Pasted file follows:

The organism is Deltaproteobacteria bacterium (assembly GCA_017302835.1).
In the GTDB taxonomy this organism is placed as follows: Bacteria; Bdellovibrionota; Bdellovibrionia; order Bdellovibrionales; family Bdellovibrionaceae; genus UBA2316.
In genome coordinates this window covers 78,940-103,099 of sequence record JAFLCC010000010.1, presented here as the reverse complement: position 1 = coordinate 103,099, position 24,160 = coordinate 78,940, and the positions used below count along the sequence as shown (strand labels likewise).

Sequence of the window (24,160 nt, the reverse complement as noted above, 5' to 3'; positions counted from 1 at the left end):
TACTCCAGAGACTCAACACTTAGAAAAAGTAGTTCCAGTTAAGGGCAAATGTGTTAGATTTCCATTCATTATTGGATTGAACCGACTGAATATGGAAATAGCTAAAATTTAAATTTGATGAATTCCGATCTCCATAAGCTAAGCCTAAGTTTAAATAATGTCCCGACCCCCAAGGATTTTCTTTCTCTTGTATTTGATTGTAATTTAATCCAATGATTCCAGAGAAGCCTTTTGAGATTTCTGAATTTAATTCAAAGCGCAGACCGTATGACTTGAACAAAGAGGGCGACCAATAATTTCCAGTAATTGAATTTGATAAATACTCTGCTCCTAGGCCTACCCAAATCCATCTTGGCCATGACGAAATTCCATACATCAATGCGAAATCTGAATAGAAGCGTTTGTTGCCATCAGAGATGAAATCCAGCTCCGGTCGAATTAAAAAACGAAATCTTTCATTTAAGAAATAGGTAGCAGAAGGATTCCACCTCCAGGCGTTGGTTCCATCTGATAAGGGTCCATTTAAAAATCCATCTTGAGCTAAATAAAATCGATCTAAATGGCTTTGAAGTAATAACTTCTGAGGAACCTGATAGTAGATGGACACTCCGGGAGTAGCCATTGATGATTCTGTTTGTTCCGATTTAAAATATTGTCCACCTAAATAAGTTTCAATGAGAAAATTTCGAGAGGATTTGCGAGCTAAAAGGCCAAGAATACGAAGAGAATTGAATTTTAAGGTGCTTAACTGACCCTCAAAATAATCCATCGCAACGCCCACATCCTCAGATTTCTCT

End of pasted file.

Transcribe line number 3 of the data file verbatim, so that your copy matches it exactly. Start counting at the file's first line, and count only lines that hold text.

In genome coordinates this window covers 78,940-103,099 of sequence record JAFLCC010000010.1, presented here as the reverse complement: position 1 = coordinate 103,099, position 24,160 = coordinate 78,940, and the positions used below count along the sequence as shown (strand labels likewise).